Studies suggest that obese individuals have less brown fat mass and activity, than do their lean counterparts. This, coupled with a better understanding of how brown fat develops, has encouraged the quest to find ways to increase the level of brown fat in the body, as well as activate existing brown fat. Experimentally, white fat cells (adipocytes) can be converted to brown adipocytes, but whether this “switch” can be triggered in humans is yet to be determined.
The regulation of thermogenesis, and the ways in which cells develop into brown fat cells in the body is complex. However, scientists are gaining some insight into these processes.
Meanwhile, researchers have raised the question of whether cold temperatures could activate brown fat. Recent studies suggest that increased time spent in warm conditions may lead to a loss of brown fat tissues and reduced thermogenic capacity . However, it’s not known whether turning down the thermostat in winter, for example, would have any direct effects on fat levels.
Another avenue of research is whether diet can affect thermogenesis. It is known, for instance, that some nutrients such as caffeine and the flavonoid EGCG in green tea, can modestly stimulate thermogenesis (5).
It’s too soon to know whether this exciting new area of research will prove useful in weight control. If it does, it’s unlikely to be a magic bullet since so many different factors affect weight gain – from food advertising to genetics. However, combined with a sound diet and exercise programme, it could be a way to help people achieve more weight loss.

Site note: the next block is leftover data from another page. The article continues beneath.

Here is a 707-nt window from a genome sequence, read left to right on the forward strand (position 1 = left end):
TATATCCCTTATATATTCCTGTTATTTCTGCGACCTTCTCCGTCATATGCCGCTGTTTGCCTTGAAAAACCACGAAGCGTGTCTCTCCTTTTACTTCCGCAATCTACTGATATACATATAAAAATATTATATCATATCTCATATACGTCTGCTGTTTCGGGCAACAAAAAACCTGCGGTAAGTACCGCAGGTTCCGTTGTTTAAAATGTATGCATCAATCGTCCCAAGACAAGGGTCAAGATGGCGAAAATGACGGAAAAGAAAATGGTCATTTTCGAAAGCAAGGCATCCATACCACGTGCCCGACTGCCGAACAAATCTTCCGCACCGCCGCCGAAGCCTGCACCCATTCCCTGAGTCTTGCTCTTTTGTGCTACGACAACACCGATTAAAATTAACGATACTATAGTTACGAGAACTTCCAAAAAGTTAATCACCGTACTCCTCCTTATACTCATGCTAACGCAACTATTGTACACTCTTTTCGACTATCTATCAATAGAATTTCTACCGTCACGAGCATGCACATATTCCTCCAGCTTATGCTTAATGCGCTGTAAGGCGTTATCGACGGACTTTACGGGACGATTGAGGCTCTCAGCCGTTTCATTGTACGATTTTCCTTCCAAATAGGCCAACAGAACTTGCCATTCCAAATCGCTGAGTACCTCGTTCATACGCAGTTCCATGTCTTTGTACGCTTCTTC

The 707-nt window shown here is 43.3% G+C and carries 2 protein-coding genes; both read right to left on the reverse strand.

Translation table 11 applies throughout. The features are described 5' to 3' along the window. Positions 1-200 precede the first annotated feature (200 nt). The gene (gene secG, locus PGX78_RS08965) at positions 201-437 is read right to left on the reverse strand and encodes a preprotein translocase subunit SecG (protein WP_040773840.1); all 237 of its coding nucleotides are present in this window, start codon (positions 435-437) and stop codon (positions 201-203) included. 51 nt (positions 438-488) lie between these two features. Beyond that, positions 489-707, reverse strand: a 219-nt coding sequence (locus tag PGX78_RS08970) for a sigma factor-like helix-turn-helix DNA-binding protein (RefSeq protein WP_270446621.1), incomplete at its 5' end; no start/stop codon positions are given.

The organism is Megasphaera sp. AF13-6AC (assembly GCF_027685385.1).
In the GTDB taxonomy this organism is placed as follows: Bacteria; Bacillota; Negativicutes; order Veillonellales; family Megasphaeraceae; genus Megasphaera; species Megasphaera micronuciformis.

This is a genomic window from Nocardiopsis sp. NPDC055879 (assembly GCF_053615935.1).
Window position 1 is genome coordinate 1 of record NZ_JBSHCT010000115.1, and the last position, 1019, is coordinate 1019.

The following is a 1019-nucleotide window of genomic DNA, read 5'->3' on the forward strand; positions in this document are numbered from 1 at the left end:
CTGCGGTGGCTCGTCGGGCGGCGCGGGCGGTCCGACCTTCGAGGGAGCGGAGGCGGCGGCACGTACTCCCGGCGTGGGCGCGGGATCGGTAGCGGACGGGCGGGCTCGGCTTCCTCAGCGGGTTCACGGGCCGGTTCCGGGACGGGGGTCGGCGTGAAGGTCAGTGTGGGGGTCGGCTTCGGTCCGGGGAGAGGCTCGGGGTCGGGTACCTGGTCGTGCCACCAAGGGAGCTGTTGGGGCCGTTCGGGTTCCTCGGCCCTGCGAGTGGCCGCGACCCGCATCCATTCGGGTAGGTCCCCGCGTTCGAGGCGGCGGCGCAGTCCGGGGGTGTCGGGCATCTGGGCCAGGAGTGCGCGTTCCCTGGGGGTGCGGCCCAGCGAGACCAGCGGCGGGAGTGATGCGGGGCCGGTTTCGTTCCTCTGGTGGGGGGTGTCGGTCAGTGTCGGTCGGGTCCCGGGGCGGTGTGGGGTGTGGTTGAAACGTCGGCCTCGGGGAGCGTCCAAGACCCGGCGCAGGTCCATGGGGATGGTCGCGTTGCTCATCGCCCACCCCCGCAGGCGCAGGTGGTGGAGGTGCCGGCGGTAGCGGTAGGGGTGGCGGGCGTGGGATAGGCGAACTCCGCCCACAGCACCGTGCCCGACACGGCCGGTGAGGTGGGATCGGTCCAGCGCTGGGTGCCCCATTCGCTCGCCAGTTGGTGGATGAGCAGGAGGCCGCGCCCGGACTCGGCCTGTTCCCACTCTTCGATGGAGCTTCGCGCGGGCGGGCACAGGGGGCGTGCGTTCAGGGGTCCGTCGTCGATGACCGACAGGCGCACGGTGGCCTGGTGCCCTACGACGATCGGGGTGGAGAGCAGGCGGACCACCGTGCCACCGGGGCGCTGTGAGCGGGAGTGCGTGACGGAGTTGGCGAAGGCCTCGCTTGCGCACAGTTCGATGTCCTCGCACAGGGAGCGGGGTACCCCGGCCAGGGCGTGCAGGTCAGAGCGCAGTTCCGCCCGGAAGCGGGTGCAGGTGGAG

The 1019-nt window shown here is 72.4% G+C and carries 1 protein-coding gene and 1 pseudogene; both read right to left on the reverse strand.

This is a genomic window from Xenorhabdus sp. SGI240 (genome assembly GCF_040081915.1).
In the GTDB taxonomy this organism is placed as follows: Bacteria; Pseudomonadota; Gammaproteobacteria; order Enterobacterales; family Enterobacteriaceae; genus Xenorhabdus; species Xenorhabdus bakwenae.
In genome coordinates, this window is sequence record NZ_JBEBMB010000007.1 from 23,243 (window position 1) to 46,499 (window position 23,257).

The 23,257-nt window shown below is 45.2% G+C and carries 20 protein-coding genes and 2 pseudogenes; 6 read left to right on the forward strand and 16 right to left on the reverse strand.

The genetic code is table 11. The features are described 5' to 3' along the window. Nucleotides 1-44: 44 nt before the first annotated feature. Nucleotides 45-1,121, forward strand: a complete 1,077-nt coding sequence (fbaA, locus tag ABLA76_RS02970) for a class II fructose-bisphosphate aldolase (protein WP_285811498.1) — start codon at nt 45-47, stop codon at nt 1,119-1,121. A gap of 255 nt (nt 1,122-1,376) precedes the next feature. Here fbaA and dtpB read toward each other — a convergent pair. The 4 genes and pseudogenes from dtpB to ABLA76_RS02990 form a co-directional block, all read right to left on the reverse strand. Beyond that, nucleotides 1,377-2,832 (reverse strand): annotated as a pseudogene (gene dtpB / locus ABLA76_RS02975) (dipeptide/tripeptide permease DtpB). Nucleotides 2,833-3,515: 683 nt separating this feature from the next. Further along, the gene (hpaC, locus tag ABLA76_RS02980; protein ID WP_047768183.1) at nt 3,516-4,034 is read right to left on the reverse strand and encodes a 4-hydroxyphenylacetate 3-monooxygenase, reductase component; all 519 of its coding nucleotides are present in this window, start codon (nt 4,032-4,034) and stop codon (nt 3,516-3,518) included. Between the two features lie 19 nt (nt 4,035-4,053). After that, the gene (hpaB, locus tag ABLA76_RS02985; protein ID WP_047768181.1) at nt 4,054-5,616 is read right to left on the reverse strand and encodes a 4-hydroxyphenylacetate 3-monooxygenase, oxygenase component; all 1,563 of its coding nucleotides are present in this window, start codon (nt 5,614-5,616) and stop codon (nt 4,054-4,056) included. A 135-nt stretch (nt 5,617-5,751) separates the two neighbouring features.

(1) Yao X et al. Review. Recent progress in the study of brown adipose tissue. Cell Biosc 1:35, 2011
(2) Whittle AJ et al. Using brown adipose tissue to treat obesity – the central issue. Review. Trends Mol Med 17:405-11, 2011.
(3) Langin D. Review. Recruitment of brown fat and conversion of white into brown adipocyte: Strategies to fight the metabolic complications of obesity? Biochimica Biophysica Acta 1801:372-76, 2010.
(4) Johnson F et al. Could increased time spent in a thermal comfort zone contribute to population increases in obesity? Obesity Reviews 12:543-551, 2011.
(5) Grove KA and Lambert JD. Critical Review. Laboratory, epidemiological, and human intervention studies show that tea (Carmellia sinensis) may be useful in the prevention of obesity. J of Nutr 140:446-53, 2010.